Historic Presbyterian mission yacht Princeton Hall for sale

17
1407

The 65-foot Princeton Hall, built by the Presbyterian Church with the help of students at the old Sheldon Jackson College in Sitka to ferry missionaries around Southeast Alaska, is for sale. It was owned most recently by Bill and Kathy Ruddy, both who passed in recent years.

For about 80 years, starting in the early 1900s, the “Presbyterian Navy” visited Native villages in Southeast Alaska. The Anna Jackman was the last of them, and it was sold by the Alaska Presbytery (and renamed the Discovery) after ending mission service in 1982.

The Princeton Hall is well-known by old-timers in Juneau, where it has been home-ported.

Missionaries from the Lower 48 and Alaska Native evangelists who became Christian because of their efforts used the boats to spread the gospel in towns, fishing villages and logging camps throughout Southeast Alaska, said the Rev. David Dobler, pastor to the presbytery for Alaska Presbytery, who was later elected to lead the Presbyterian Church as moderator of the General Assembly.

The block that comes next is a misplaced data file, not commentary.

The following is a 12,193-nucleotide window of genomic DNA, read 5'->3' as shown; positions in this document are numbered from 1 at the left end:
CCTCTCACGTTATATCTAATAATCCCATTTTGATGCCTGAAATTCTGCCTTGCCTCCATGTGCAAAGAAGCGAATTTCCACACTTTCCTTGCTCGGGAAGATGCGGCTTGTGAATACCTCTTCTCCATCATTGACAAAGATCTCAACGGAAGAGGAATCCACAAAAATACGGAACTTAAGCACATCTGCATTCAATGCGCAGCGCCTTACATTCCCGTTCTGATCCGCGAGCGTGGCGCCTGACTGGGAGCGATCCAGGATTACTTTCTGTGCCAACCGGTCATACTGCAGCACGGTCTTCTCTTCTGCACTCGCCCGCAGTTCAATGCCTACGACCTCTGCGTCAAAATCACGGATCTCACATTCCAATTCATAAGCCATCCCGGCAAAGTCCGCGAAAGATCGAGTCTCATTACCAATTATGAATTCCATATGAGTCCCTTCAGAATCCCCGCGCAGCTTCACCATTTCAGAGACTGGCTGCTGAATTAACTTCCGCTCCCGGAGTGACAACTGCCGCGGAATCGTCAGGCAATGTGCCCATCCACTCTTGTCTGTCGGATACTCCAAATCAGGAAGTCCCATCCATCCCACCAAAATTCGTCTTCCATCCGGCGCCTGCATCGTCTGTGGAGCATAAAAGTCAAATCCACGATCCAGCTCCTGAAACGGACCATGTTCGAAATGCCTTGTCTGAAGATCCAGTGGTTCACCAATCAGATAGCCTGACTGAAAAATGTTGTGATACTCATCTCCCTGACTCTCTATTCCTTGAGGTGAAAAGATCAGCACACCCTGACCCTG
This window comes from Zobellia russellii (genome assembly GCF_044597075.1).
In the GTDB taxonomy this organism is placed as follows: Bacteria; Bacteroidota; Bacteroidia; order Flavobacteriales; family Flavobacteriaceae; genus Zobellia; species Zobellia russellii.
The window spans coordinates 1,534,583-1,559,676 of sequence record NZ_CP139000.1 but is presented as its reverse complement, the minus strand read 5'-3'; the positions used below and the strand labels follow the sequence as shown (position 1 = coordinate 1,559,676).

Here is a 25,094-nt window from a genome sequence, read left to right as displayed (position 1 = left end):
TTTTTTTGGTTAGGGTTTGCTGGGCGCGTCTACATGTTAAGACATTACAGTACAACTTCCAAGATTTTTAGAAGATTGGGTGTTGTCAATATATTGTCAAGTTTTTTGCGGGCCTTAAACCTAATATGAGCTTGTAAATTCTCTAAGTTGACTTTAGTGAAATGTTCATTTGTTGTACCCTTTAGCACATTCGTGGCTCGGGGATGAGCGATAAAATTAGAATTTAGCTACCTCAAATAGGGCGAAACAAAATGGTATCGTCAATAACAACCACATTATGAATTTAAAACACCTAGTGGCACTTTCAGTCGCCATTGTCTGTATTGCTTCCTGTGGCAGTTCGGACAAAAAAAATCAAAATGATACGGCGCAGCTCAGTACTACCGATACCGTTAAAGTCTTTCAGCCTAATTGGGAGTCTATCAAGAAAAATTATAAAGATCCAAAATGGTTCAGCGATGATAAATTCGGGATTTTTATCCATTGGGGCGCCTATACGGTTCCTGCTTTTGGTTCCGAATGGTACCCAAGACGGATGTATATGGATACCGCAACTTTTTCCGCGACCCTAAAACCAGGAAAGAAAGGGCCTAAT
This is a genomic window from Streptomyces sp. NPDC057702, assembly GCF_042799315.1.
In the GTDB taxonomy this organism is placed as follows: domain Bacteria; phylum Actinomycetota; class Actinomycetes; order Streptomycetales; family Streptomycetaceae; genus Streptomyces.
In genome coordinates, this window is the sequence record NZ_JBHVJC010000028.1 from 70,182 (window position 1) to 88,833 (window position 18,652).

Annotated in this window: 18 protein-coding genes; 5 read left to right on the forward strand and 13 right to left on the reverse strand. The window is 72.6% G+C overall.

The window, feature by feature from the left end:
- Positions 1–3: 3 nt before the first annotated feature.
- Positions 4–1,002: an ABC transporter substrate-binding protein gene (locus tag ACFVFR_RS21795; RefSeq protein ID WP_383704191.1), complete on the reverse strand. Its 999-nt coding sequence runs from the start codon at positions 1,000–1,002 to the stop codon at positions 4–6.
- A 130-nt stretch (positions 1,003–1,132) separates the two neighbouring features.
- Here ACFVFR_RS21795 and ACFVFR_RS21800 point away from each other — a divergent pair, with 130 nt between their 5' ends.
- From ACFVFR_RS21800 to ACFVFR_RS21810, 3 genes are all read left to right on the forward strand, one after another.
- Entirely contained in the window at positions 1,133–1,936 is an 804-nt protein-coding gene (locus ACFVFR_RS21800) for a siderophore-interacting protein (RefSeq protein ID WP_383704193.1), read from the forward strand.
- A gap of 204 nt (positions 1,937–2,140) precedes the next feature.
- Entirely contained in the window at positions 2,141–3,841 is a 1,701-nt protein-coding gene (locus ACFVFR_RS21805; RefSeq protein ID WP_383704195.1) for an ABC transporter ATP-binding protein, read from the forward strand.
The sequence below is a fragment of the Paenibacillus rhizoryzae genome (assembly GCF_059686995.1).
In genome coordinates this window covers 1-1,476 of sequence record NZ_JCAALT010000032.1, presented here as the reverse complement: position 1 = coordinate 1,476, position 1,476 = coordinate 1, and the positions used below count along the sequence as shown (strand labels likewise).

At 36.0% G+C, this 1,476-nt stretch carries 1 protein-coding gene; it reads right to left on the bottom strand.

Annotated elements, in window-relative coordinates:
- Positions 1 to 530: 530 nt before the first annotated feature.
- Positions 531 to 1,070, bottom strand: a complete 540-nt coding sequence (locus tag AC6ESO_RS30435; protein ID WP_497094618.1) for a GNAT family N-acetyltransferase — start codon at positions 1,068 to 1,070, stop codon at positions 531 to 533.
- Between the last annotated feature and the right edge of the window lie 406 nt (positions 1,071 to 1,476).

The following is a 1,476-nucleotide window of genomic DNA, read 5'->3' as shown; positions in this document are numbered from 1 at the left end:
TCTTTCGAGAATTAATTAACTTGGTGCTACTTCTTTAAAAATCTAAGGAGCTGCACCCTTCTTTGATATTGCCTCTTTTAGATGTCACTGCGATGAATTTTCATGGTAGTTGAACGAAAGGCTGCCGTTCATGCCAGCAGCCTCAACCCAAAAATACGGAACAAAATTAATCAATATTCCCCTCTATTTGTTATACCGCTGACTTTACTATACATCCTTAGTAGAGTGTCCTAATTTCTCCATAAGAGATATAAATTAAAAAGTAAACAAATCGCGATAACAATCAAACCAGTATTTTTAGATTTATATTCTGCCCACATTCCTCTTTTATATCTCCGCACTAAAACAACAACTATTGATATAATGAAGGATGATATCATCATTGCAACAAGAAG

“Their names evoke the mission heritage of Southeast Alaska: the Ruby, the Lindsley, the Marietta, the Good Tidings, the Vermay, the Princeton, the Princeton Hall and the steel-hulled Anna Jackman, among others.” Dobler was quoted in a story about the Presbyterian Navy at this link.

“I don’t know why, but the Presbyterians were the only denomination that organized their evangelistic work in Alaska by a system of boats,” said the late Kathy Ruddy, who was an elder at Chapel by the Lake Presbyterian Church in Auke Bay, quoted in the same story. “That’s one of the reasons the Presbyterian Church is so prominent in many Native communities.”

The details of the wooden yacht, as listed on Craig’s List:

Engines
– 215HP John Deere main engine with minimal hours (3,745.4 hrs). 
– 8 KW auxiliary engine with minimal hours (3,465.5 hrs).

Meticulously maintained every year:
– Painted, oiled, cleaned, and planked regularly
– NEW Dickeson oil stove – July ’23
– NEW sump pump – May ’21
– NEW washing machine – May ’21
– NEW Rigid Inflatable Boat (RIB) with 20HP motor – April ’21

Interior 
– Spacious, ample space to entertain or spread out